Overall I enjoyed the stories and think that both teens and adults will be entertained by this book. It is a fine introduction to the real life stories of princesses throughout history.
As humans, we each have instilled within us a desire to explore the unfamiliar and to live as thoroughly and as memorably as possible. Should routines begin to dull, we are prompted to examine our own lives and passions, and to reinvigorate ourselves by pursuing the likes and interests that propel us to a new sense of meaning and purpose.
The true story of Chris McCandless, the son of a well-to-do family and his solo venture to the Alaskan wilderness, is a tale of identity, independence, and an unquenchable pursuit of the self through the simplest, albeit most unforgiving force—nature. A modern-day Thoreau, Chris McCandless escapes a tense family life and sheds all familiarity in order to cultivate a path for himself. He drops his family name and takes on the persona of “Alexander Supertramp,” as he aimlessly travels what is unfamiliar to him and lives off the land. As always, the road to adventure points West, as Chris meets a host of characters on his hitchhike throughout the nation.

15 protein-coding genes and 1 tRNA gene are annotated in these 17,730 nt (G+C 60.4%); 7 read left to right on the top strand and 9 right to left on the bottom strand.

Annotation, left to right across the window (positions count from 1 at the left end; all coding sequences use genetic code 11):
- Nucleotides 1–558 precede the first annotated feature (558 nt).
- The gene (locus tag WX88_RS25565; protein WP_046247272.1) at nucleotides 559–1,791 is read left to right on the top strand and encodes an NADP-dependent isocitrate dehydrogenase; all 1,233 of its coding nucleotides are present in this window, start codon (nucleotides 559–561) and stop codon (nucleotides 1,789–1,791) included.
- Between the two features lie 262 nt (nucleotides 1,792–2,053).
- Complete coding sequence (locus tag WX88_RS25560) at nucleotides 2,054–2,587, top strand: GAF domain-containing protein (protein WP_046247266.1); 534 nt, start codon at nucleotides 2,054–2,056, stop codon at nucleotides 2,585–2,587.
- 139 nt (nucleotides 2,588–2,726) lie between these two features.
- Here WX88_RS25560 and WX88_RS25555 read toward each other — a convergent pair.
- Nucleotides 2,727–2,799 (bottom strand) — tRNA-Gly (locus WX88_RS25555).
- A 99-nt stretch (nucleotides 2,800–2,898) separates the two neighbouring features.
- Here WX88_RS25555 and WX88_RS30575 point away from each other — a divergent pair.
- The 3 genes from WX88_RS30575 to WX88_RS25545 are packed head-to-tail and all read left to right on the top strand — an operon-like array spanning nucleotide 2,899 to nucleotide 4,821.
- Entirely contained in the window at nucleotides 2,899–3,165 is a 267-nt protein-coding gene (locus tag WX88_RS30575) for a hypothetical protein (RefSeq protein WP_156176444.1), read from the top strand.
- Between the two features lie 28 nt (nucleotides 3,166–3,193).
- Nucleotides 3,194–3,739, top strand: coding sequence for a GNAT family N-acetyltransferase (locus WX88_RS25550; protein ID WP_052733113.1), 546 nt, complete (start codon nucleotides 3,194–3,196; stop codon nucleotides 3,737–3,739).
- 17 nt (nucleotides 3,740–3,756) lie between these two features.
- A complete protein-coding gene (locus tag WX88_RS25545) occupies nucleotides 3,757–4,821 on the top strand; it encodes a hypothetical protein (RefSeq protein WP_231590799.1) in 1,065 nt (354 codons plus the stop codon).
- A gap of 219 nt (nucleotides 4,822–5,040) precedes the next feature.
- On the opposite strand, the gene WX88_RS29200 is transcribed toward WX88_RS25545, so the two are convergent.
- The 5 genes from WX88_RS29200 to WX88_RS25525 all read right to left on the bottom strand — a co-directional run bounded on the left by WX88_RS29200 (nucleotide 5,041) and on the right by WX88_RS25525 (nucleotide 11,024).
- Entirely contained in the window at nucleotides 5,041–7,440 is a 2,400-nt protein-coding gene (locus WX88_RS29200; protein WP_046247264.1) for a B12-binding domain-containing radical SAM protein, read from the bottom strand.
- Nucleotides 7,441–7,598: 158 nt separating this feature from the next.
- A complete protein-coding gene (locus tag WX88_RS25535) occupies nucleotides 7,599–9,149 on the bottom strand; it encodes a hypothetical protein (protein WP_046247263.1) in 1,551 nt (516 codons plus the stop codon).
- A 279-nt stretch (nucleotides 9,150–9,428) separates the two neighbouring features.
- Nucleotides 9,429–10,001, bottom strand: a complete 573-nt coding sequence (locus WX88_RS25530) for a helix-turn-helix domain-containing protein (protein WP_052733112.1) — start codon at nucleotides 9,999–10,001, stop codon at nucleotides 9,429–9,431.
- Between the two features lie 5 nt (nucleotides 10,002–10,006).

Ill-equipped, yet an idealist, Chris does not survive his journey. (Don’t worry, that’s not a spoiler. It's fact.) Journalist Jon Krakauer’s Into the Wild retells the story of Chris McCandless through Chris’ postcards and journal, as discovered with Chris’ body. This is not a tale of death, but rather, a philosophical question of why Chris needed this journey, who he met along the way, and how he influenced others. To this day, adventurers, curiosity-seekers, and free spirits alike continue to visit the “Magic Bus” in which Chris died, along the rough Alaskan Stampede Trail.